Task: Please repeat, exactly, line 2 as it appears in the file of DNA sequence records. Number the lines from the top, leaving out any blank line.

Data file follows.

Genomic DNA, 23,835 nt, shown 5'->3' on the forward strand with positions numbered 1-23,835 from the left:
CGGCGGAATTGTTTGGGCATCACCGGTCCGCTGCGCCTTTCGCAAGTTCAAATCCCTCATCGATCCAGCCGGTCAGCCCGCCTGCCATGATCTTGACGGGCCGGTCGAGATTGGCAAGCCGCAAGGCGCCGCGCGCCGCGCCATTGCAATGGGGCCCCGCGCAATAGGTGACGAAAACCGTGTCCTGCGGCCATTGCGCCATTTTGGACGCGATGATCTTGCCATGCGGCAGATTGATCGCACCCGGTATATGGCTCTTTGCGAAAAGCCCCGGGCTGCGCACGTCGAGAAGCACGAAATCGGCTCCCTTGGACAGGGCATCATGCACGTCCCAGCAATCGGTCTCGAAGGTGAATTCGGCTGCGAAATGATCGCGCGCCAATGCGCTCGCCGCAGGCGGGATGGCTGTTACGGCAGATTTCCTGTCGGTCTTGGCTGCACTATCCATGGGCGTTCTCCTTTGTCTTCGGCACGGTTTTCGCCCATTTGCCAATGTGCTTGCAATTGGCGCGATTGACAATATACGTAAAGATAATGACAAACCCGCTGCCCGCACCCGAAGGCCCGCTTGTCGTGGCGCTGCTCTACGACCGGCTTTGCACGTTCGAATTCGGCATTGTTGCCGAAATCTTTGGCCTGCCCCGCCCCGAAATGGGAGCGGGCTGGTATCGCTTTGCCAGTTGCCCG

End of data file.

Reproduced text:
CGGCGGAATTGTTTGGGCATCACCGGTCCGCTGCGCCTTTCGCAAGTTCAAATCCCTCATCGATCCAGCCGGTCAGCCCGCCTGCCATGATCTTGACGGGCCGGTCGAGATTGGCAAGCCGCAAGGCGCCGCGCGCCGCGCCATTGCAATGGGGCCCCGCGCAATAGGTGACGAAAACCGTGTCCTGCGGCCATTGCGCCATTTTGGACGCGATGATCTTGCCATGCGGCAGATTGATCGCACCCGGTATATGGCTCTTTGCGAAAAGCCCCGGGCTGCGCACGTCGAGAAGCACGAAATCGGCTCCCTTGGACAGGGCATCATGCACGTCCCAGCAATCGGTCTCGAAGGTGAATTCGGCTGCGAAATGATCGCGCGCCAATGCGCTCGCCGCAGGCGGGATGGCTGTTACGGCAGATTTCCTGTCGGTCTTGGCTGCACTATCCATGGGCGTTCTCCTTTGTCTTCGGCACGGTTTTCGCCCATTTGCCAATGTGCTTGCAATTGGCGCGATTGACAATATACGTAAAGATAATGACAAACCCGCTGCCCGCACCCGAAGGCCCGCTTGTCGTGGCGCTGCTCTACGACCGGCTTTGCACGTTCGAATTCGGCATTGTTGCCGAAATCTTTGGCCTGCCCCGCCCCGAAATGGGAGCGGGCTGGTATCGCTTTGCCAGTTGCCCG